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The Queen's Gambit by Walter Tevis

Book Review: The Queen's Gambit by Walter Tevis

Book Review: The Queen's Gambit by Walter Tevis

The Queen's Gambit is a novel about an orphan named Beth Harmon who discovers her love for chess, which helps her escape her surroundings. 

She had a natural gift to envision the game and go through all its permutations in her head. Beth became so good at the game that she started entering local tournaments and quickly wiped all her competitors before becoming the first state and then the American chess champion.

As Beth's skill continued to grow, her ultimate goal was to travel to Russia and become the world chess champion. She becomes addicted to tranquilizers and battles with alcohol addiction. 

Despite her aloofness and social awkwardness, Beth was a fascinating character who kept readers rooting for her throughout the book.

It is a story of resilience and self-discovery, with the game of chess serving as a vehicle for Beth's personal growth.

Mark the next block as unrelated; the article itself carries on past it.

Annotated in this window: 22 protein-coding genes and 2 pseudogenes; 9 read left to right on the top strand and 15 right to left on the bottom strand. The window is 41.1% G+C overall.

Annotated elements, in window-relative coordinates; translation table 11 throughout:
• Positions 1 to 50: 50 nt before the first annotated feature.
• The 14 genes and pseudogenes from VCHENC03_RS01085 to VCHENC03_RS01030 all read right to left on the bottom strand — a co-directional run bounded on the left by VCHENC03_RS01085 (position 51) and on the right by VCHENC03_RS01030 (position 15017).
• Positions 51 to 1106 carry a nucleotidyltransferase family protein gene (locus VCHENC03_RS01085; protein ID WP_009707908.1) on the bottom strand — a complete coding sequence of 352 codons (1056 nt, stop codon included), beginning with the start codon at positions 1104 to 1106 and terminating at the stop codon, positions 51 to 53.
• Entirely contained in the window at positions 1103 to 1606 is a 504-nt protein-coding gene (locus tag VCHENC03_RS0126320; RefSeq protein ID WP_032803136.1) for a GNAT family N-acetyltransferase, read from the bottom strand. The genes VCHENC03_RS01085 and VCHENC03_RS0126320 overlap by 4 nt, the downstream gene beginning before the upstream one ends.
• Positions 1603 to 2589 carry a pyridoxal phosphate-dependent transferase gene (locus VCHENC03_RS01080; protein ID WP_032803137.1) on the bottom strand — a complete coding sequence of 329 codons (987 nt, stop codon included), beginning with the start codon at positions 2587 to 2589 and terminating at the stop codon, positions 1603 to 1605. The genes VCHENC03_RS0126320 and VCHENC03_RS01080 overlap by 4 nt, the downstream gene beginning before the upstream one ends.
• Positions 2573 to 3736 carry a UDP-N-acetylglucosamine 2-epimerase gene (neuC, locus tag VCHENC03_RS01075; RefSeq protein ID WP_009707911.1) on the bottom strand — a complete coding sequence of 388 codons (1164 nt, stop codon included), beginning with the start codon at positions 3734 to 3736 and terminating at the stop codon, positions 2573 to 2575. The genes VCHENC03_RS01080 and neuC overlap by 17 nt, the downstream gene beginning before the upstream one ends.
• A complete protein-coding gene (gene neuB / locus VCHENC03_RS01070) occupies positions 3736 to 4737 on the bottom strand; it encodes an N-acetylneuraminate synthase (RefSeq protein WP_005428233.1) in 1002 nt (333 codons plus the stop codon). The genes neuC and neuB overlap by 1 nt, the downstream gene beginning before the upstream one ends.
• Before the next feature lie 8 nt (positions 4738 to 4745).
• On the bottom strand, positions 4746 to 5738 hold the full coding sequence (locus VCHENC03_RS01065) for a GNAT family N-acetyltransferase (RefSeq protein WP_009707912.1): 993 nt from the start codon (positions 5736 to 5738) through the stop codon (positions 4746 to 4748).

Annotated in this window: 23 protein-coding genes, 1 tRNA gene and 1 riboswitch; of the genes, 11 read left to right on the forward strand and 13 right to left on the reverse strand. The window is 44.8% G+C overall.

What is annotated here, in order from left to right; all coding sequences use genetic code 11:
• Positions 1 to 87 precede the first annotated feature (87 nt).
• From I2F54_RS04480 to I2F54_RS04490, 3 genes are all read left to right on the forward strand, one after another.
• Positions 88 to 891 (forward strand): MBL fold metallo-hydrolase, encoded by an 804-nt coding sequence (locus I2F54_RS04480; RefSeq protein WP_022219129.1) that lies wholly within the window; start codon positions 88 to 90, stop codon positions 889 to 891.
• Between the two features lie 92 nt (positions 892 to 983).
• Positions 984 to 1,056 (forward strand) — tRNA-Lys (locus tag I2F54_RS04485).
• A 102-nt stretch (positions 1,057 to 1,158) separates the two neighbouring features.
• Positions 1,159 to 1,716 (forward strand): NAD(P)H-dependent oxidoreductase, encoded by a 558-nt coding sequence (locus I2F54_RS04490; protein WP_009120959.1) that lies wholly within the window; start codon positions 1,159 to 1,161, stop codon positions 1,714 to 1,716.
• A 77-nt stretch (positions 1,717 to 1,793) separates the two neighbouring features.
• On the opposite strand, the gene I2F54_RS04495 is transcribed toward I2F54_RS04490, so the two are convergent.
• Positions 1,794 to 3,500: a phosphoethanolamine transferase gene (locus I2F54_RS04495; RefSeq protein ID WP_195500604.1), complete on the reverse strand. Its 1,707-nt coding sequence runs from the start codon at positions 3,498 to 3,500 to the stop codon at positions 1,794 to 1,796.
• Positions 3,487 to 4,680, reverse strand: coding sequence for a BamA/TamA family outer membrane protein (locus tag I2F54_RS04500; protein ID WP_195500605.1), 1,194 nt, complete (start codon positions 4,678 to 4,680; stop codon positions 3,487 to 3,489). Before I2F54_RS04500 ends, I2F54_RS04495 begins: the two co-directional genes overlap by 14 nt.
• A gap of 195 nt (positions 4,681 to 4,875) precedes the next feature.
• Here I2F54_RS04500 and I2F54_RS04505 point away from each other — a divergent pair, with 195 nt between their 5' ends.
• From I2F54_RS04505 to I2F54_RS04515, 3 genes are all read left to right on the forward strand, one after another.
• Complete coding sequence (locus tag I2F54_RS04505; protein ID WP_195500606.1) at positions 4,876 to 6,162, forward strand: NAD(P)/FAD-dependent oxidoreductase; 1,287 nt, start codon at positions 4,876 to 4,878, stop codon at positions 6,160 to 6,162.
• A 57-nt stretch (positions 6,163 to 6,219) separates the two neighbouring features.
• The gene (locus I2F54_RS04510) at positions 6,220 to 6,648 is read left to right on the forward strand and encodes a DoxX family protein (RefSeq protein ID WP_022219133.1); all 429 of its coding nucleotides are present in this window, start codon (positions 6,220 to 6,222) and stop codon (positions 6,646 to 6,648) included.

The author provides intricate details about chess games and tournaments that may seem daunting to some, but the engaging and fast-paced narrative keeps readers hooked till the end.


About the Author: Walter Tevis

Walter Tevis (1928-1984)

Walter Travis was an American novelist and short story writer. Born in San Francisco, he was taken to the Stanford Children's Rehabilitation Center by his parents at the age of 11 and reunited with his parents in Kentucky a year later.

While a student at the University of Kentucky, Tevis worked at a pool hall and published a report on the sport for an English class. 

While teaching in a small-town middle school, he began to write short stories. He once taught at Ohio University for a long time. Died of lung cancer. 

He later rekindled his love of billiards in the novels "The Prodigal Son" (1959) and "The Color of Money" (1984), both of which were adapted into multiple award-winning films starring Paul Newman. 

Among his other works, "THE MAN WHO FELL TO EARTH" (1963) and "MOCKINGBIRD" (1980) are considered science fiction masterpieces. Tevez died in 1984.

A total of 7 novels and many short stories have been written. The works have been translated into nearly 40 languages and adapted into many film and television works, which have been widely acclaimed. 

Three of them have been adapted into films with considerable weight in the history of film, and these three are "The Prodigal Son", "The True Colors of Money" (directed by Martin), and "The Man From Space". 

Here are some other popular books by Walter Tevis:

  1. The Hustler (1959)
  2. The Man Who Fell to Earth (1963)